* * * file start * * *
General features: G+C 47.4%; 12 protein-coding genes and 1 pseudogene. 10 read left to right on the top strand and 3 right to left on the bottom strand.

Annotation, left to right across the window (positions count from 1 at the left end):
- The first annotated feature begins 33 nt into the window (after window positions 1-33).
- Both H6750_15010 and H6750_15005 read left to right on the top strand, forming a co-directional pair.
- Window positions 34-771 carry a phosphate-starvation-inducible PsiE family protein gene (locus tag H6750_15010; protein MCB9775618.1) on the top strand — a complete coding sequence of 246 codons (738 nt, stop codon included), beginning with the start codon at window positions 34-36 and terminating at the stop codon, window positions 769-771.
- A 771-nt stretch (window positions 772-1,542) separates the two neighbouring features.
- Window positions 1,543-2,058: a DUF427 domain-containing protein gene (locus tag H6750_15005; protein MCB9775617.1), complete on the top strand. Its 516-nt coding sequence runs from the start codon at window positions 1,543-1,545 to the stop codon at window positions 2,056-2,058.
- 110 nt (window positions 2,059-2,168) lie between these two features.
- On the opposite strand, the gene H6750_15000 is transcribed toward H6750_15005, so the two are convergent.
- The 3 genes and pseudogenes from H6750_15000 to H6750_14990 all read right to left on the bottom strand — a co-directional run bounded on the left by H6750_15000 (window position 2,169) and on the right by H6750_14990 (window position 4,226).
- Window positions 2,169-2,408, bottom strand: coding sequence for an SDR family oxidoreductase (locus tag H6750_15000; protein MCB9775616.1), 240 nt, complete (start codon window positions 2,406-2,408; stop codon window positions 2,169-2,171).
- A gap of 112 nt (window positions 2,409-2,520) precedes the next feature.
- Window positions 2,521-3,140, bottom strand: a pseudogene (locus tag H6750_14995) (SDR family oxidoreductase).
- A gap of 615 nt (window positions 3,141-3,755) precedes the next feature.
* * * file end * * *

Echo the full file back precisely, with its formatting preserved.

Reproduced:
General features: G+C 47.4%; 12 protein-coding genes and 1 pseudogene. 10 read left to right on the top strand and 3 right to left on the bottom strand.

Annotation, left to right across the window (positions count from 1 at the left end):
- The first annotated feature begins 33 nt into the window (after window positions 1-33).
- Both H6750_15010 and H6750_15005 read left to right on the top strand, forming a co-directional pair.
- Window positions 34-771 carry a phosphate-starvation-inducible PsiE family protein gene (locus tag H6750_15010; protein MCB9775618.1) on the top strand — a complete coding sequence of 246 codons (738 nt, stop codon included), beginning with the start codon at window positions 34-36 and terminating at the stop codon, window positions 769-771.
- A 771-nt stretch (window positions 772-1,542) separates the two neighbouring features.
- Window positions 1,543-2,058: a DUF427 domain-containing protein gene (locus tag H6750_15005; protein MCB9775617.1), complete on the top strand. Its 516-nt coding sequence runs from the start codon at window positions 1,543-1,545 to the stop codon at window positions 2,056-2,058.
- 110 nt (window positions 2,059-2,168) lie between these two features.
- On the opposite strand, the gene H6750_15000 is transcribed toward H6750_15005, so the two are convergent.
- The 3 genes and pseudogenes from H6750_15000 to H6750_14990 all read right to left on the bottom strand — a co-directional run bounded on the left by H6750_15000 (window position 2,169) and on the right by H6750_14990 (window position 4,226).
- Window positions 2,169-2,408, bottom strand: coding sequence for an SDR family oxidoreductase (locus tag H6750_15000; protein MCB9775616.1), 240 nt, complete (start codon window positions 2,406-2,408; stop codon window positions 2,169-2,171).
- A gap of 112 nt (window positions 2,409-2,520) precedes the next feature.
- Window positions 2,521-3,140, bottom strand: a pseudogene (locus tag H6750_14995) (SDR family oxidoreductase).
- A gap of 615 nt (window positions 3,141-3,755) precedes the next feature.